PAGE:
Questions For John Roberts
The furor over the recent NARAL Pro-Choice America ad about John Roberts and abortion clinics is unfortunate in that it obscures an important issue that raises serious questions: John Roberts's role as deputy solicitor general in the court case Bray v. Alexandria Women's Health Clinic. In that case, Roberts argued on the side of Operation Rescue for a narrow interpretation of one of our nation's civil rights laws.
The case was not about clinic bombings, lawful protest outside abortion clinics or even abortion rights. As Justice John Paul Stevens said in his 1993 dissenting opinion, the case was "about the exercise of Federal power to control an interstate conspiracy to commit illegal acts."
Why were these cases necessary? For a decade leading up to 1993, Operation Rescue and other national groups organized massive human blockades to forcibly prevent women from entering abortion clinics. This was a strategy designed to overwhelm small police forces so the blockaders could not be arrested. I argued in the Supreme Court on behalf of women's health clinics and female patients in the Bray case. We used a Reconstruction-era civil rights law to obtain protection from federal marshals so women could safely enter abortion clinics. The 1871 law was enacted for exactly this purpose: to prevent mobs from conspiring to take away the civil rights of newly freed slaves.
In the summer of 1991, during a particularly large blockade in Wichita, John Roberts went on national television to defend the government's decision under President George H.W. Bush to file a friend-of-the-court brief on the side of Operation Rescue. That brief asked a federal court to stay implementation of an injunction against the blockades that had already been issued. In contrast to Little Rock in 1957, when federal marshals protected African American children trying to integrate schools, Roberts argued that women should be left to whatever protection the states could provide, however inadequate.
To be fair, in Roberts's Supreme Court argument he pointed out that the Justice Department was defending the proper interpretation of the 1871 law, not Operation Rescue's unlawful conduct. But no courtroom caveat can erase the impact of the federal government's lending its weight on the side of the mob intent on stopping women from exercising a constitutional right. It was a devastating blow.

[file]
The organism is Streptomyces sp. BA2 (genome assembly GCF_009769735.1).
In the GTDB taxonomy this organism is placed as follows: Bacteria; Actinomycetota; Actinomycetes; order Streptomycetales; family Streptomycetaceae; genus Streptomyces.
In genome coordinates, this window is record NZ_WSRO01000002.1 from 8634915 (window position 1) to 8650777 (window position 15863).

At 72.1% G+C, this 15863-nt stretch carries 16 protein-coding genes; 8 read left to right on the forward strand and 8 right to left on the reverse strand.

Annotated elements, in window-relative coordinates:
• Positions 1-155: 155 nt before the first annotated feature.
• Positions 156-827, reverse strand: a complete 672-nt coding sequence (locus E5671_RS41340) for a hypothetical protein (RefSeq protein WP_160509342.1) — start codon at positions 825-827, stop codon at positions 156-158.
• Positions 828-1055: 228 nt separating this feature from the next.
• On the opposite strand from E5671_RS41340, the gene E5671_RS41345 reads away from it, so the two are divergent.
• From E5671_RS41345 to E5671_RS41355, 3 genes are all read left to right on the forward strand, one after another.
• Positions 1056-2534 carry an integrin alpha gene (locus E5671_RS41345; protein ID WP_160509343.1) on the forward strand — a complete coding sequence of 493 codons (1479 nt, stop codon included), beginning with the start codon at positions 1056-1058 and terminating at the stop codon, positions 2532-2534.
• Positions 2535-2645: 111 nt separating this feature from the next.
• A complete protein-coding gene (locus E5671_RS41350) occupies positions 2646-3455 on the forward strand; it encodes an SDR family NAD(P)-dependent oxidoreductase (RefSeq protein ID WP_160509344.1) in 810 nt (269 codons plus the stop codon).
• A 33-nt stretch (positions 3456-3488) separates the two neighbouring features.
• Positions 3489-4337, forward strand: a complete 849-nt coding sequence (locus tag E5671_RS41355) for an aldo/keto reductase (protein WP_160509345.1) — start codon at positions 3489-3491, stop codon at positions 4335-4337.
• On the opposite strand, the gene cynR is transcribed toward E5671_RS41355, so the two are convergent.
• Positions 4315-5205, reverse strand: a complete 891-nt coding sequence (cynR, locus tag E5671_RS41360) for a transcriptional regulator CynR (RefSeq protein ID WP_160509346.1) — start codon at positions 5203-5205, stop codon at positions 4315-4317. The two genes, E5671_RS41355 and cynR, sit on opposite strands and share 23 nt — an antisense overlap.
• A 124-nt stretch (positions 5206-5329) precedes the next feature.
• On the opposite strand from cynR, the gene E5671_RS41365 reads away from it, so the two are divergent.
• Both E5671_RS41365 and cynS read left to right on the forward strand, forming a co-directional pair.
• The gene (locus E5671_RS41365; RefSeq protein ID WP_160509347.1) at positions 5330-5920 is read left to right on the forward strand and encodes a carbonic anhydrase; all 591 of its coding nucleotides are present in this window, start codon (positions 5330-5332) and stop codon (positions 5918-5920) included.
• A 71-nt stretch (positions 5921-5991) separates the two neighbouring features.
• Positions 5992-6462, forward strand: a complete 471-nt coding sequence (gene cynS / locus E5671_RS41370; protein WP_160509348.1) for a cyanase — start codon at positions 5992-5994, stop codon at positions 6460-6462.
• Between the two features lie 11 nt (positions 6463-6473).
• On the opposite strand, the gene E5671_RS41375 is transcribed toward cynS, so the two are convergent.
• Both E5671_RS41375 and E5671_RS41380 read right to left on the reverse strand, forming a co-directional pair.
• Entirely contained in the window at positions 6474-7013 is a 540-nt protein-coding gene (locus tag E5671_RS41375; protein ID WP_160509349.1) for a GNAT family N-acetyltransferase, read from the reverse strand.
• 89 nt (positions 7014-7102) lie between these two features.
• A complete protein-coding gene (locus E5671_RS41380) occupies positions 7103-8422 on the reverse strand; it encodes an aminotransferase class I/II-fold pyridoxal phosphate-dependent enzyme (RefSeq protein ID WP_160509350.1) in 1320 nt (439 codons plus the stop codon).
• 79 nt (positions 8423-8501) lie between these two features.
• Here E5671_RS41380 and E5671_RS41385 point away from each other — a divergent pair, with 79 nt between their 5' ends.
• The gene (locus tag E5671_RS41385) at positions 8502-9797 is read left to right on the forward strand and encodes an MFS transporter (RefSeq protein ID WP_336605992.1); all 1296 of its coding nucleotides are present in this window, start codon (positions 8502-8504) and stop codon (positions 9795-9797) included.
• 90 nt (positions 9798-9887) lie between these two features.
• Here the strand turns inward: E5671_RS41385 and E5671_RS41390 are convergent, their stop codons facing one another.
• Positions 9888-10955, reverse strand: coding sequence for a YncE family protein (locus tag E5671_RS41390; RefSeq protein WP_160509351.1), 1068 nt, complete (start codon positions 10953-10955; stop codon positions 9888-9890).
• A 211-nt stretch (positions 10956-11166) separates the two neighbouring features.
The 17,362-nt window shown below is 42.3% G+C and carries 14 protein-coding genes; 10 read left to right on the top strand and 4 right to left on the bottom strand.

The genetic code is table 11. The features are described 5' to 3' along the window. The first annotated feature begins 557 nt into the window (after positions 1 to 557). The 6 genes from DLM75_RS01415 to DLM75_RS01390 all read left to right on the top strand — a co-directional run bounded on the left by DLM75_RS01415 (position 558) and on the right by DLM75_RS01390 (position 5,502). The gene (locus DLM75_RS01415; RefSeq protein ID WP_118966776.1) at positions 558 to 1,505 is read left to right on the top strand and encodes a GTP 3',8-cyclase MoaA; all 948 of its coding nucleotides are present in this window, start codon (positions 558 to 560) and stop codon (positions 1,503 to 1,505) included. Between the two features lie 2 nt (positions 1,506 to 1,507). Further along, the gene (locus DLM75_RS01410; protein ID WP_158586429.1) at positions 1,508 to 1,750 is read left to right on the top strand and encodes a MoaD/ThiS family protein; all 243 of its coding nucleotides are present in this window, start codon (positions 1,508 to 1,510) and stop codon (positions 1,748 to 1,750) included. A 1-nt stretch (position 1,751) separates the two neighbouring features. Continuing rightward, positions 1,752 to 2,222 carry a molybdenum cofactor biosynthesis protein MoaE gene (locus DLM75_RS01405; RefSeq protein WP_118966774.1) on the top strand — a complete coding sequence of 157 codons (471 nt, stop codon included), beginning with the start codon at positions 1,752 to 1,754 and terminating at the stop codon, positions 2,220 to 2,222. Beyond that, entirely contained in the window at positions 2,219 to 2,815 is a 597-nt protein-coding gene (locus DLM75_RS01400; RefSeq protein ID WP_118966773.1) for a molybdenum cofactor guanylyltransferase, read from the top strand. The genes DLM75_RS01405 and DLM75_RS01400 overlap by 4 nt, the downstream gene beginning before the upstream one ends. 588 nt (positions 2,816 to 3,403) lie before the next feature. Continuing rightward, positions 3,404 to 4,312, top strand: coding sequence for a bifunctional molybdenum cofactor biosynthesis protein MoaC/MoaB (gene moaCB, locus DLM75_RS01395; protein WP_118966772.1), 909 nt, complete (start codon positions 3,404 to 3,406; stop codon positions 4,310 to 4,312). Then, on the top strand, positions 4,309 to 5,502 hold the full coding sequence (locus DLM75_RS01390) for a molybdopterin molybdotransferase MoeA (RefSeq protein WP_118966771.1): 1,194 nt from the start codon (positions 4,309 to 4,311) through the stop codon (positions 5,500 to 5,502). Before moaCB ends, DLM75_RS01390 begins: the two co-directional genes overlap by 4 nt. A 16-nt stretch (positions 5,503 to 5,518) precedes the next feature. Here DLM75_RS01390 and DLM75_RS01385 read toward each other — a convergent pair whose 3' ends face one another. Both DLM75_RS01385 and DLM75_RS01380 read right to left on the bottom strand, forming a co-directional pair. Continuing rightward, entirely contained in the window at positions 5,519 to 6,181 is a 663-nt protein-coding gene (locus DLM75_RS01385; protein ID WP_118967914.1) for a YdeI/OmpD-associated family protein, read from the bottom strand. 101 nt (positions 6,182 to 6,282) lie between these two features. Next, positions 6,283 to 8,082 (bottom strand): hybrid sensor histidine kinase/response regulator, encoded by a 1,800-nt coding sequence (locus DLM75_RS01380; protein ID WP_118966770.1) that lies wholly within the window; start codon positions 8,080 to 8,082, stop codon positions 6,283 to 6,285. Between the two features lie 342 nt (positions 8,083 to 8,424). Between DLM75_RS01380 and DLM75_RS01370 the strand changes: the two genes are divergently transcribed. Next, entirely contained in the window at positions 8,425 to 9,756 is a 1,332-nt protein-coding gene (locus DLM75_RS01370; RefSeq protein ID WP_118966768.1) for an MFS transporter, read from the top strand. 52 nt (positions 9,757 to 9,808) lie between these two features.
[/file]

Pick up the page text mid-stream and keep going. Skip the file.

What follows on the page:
We will never know how much the Justice Department's position influenced the court's decision in the Bray case, which was lost on a close vote. One justice in the majority, Anthony Kennedy, was so concerned about women receiving the protection of federal law enforcement that he wrote a separate opinion suggesting alternative methods. Congress remedied this setback by passing the Freedom of Access to Clinic Entrances Act in 1994.
As with other controversial positions he took as a government lawyer, Roberts should be questioned about whether his particular arguments in Bray represent his own beliefs. More fundamentally, however, he should be asked what role he believes the federal government has in protecting civil rights and women's rights, particularly in the face of state recalcitrance or inadequate resources.
It goes too far to label Roberts as a fellow-traveler with Operation Rescue. But if he subscribes to such a crabbed view of federal civil rights authority that he would jeopardize the rights -- and even the safety -- of half the population, that distinction may not matter.
The writer is an assistant dean at the New York University School of Law. She represented the abortion clinics in Bray v. Alexandria Women's Health Clinic before the U.S. Supreme Court in 1992.